Rains, natural; floods, manmade–Hyderabad walks from prediction to perdition

Shafeeq R. Mahajir

Prediction = forecast, guess, prophecy…Perdition = hell, purgatory, punishment…Water-body = lake, pond…Rain = precipitation returning evaporated vapour to earth…Deluge = torrent, flood, inundation…Law = mandatory rule, commandment, Act…Regularise = legalise, legitimise, make acceptable overriding violation of law…

Hyderabad has seen, as many other places, exponential growth of population. People need houses to live in. To build houses, they need land. Near a metropolis, access to infrastructure is superior. Hence people prefer living in or near a metropolis. They need land for their houses.Hyderabad and its environs are reputed to have had 932 tanks in 1973 : CENTRE FOR ECONOMIC AND SOCIAL STUDIES Working Paper No. 60 September 2004 “Impact of Urban Growth on Water Bodies – TheCase of Hyderabad by C. Ramachandraiah and Sheela Prasad (for portions* below, same source).

*…the severity of flooding that was witnessed in August 2000 was also due to a reduction in the carrying capacity of lakes and water channels. The State has not bothered to either implement the existing laws or pay attention to the suggestions of environmental organisations in this regard. The …State is …responsible …in terms of policies formulated and lack of ensuring legislation and implementation.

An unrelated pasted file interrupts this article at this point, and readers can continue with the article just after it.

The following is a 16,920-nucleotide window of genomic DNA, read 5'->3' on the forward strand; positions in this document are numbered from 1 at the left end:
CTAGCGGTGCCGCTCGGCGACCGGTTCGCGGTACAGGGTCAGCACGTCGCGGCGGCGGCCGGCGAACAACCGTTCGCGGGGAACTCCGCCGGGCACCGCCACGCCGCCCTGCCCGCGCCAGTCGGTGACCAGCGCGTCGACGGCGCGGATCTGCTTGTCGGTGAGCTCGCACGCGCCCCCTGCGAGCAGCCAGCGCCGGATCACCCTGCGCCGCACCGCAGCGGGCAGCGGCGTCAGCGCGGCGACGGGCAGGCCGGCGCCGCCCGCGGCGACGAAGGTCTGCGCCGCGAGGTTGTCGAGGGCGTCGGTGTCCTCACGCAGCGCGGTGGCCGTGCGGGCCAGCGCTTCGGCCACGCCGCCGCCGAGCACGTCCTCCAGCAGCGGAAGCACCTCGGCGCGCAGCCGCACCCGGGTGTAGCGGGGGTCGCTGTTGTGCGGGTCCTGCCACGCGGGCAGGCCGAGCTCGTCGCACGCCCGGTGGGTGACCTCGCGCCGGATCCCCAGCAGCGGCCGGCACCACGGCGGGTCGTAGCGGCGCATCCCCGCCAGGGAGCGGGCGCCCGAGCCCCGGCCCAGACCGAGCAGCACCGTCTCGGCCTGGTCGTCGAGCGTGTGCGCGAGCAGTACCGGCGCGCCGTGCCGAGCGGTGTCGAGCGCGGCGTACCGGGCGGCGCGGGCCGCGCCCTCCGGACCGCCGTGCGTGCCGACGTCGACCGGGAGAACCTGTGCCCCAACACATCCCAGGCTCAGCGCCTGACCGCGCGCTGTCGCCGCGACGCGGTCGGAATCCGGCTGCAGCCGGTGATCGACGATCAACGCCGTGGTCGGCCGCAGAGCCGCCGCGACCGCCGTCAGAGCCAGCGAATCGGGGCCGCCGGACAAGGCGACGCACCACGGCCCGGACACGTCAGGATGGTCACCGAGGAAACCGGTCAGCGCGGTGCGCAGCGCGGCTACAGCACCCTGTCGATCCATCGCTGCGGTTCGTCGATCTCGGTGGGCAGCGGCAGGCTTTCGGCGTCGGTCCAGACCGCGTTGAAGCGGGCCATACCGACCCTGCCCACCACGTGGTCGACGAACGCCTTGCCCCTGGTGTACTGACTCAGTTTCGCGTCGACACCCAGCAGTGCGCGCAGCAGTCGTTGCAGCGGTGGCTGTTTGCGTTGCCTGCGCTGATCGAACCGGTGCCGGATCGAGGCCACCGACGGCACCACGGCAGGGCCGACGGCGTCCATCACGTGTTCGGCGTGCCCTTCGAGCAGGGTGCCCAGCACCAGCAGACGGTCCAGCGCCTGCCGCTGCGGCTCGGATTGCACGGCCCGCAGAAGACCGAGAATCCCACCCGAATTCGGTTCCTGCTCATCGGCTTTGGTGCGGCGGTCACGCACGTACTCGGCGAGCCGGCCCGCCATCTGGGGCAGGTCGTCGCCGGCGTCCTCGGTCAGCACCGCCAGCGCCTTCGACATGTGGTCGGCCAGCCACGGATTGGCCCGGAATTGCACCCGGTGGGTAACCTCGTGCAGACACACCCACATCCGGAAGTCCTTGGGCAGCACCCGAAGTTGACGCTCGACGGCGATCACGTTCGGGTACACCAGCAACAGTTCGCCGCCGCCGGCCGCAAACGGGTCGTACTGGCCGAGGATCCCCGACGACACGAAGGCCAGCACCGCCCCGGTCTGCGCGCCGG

*Many big tanks were built by the Qutb Shahi rulers (1518-1687 A.D.) and later by the Asaf Jahi rulers (1724-1948) in and around Hyderabad city. Some of the big tanks built during those periods are Hussain Sagar, Mir Alam, Afzal Sagar, Jalpalli, Ma-Sehaba Tank, Talab Katta, Osmansagar and Himayatsagar etc. (quoting Rekha Rani, 1999).

Hussain Sagar: 1575 by Sultan Ibrahim Qutub Shah, area 8 sq.miles. Mir Alam tank: circumference 8 miles, built by French engineers in Nizam’s service, completed 1806. Saroornagar Lake: built 1624, area 5 sq. kms., water spread in 1980 estimated at 35 hectares. Sharmirpet Lake: area 97 hectares. DurgamCheruvu: 400-year-old lake, area 150 acres.

Add others: Fox Sagar, MalkamCheruvu, Errakunta in Lalaguda, Banjara Lake (Hameed Khan Kunta), Hasmathpet Lake (Bom Cheruvu) 41 hectares… and Yousufguda Cheruvu, Yellareddy Cheruvu, Phuta CheruvuNadmi Cheruvu, Ramakrishnapuram Cheruvu, Huryalaguda, Nacharam, Kapra, Alwal Yamjal, Trirumulgherry, Nallakunta, Pedda Cheruvu, Ramanthapur, Mohini (OU), Uppal, Kukatpally, Shatam—Shah Hatim–(Golconda) and Afzal Sagar etc. (Rekha Rani, 1999)…. only an indicative list !